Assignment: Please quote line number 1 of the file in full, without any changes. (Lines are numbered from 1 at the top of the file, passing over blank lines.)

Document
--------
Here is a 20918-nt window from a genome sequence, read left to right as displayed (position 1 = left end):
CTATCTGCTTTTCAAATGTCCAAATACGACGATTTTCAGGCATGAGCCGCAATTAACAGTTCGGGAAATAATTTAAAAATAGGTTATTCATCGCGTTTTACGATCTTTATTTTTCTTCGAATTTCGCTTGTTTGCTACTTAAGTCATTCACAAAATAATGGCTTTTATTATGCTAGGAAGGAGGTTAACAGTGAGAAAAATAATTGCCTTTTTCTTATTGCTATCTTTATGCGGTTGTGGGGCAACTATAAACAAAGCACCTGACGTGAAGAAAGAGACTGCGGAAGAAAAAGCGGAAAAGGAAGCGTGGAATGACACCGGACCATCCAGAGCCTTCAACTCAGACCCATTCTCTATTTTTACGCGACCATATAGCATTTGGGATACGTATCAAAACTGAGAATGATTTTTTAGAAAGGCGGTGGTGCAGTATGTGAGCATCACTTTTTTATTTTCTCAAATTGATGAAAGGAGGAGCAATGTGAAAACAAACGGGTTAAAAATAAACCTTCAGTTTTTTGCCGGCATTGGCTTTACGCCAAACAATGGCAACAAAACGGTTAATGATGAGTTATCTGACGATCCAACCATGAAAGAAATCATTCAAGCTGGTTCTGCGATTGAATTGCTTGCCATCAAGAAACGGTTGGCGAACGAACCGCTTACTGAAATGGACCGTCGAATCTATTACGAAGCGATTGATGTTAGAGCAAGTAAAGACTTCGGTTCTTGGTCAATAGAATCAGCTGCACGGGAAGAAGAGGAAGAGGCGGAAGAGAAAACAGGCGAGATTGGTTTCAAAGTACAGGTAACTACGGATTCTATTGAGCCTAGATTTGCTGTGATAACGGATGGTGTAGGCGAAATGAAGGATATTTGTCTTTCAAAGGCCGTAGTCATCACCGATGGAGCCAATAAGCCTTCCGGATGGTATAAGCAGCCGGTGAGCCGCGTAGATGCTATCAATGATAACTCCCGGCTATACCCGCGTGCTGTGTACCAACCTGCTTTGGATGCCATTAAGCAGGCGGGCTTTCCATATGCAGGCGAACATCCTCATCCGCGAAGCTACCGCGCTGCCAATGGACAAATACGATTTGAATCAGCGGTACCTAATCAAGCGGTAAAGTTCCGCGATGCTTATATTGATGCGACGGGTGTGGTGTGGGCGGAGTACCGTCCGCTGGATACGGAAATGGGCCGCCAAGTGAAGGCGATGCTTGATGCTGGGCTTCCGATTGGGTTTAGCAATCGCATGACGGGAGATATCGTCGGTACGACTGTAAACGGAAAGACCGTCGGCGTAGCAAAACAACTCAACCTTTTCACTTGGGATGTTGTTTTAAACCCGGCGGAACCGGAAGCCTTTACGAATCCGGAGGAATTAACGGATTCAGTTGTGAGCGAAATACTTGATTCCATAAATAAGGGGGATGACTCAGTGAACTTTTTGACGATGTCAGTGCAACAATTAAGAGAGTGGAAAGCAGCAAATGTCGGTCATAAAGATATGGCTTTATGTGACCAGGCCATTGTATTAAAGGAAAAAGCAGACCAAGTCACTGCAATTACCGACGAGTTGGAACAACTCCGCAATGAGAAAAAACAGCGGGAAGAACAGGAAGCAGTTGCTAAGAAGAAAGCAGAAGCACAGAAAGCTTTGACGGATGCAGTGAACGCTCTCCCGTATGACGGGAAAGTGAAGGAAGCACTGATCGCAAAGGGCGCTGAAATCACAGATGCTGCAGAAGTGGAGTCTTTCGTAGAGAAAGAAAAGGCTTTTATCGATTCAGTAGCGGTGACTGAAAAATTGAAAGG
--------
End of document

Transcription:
Here is a 20918-nt window from a genome sequence, read left to right as displayed (position 1 = left end):